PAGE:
An innovator, an entrepreneur and a policy wonk walk into a bar …
If you are looking for a stand-up comedy act don’t call the Innovative Research Universities lobby. But the IRU team is the people for you when there is a major policy proposal involving higher education on the table. As there is with options for tax treatment of investors under the National Innovation and Science Agenda.
The IRU suggests that if the government adopts a “principles approach” to determining whether an innovation company qualifies for a tax concession, it should include expansion beyond initial activities. It adds that “a better set of suitable factors” is needed to quality a company for access to a concession. And IRU supports the government proposal to follow the UK model and exclude financial and property services from concession access. But it rejects the idea of limiting access to tax incentives to “sophisticated investors,” lest it only extend the concession to established investors, “those who least need further incentives.”
This is an immensely important debate. Tax concessions might deliver money to research, or drain it away as smarties game the system, and other universities will surely buy into the argument. The IRU says its member, Flinders U, will propose creating public companies to house spin-off investments in a separate submission. But the IRU, as usual, is early with a debate setting analysis.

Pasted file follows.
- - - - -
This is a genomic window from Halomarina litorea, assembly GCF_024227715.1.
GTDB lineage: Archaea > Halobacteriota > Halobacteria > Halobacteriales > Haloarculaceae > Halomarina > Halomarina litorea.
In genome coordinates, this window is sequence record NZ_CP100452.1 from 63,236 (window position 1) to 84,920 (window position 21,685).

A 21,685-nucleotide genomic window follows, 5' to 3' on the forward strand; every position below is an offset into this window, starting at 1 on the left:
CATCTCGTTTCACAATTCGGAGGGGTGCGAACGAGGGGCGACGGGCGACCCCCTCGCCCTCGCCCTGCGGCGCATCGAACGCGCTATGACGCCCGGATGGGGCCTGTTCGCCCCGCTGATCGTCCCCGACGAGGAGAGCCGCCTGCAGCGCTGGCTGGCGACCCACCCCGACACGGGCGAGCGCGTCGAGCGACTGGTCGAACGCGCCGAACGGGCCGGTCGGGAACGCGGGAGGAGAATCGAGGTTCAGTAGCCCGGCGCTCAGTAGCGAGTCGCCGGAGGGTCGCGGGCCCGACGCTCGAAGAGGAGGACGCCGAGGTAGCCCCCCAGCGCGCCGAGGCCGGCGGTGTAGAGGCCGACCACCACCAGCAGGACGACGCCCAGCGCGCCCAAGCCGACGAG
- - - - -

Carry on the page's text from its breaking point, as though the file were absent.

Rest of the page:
Tell TAFE it’s dreaming
A report in The Australian yesterday stated the government is considering funding a VET loan system where students in courses that meet the economy’s needs would be able to access the most money.
CMM hears the public training lobby thinks this is a splendid idea. Governments are much easier lobbied to enrol students that fit TAFE capacity than having to match the market. It certainly fits into Labor shadow minister Kim Carr’s proposal for soft caps on university enrolments, to limit graduate numbers in over-supplied occupational areas.
But it isn’t going to happen. For one thing people who want to train for a career know what they want to do far better than the government. And for another, new training minister Scott Ryan would be mad to be locking into any proposal just yet. As the senator said in Question Time yesterday, six days after being sworn in is a bit early for making major policy. CMM suspects any time before the election will be too early.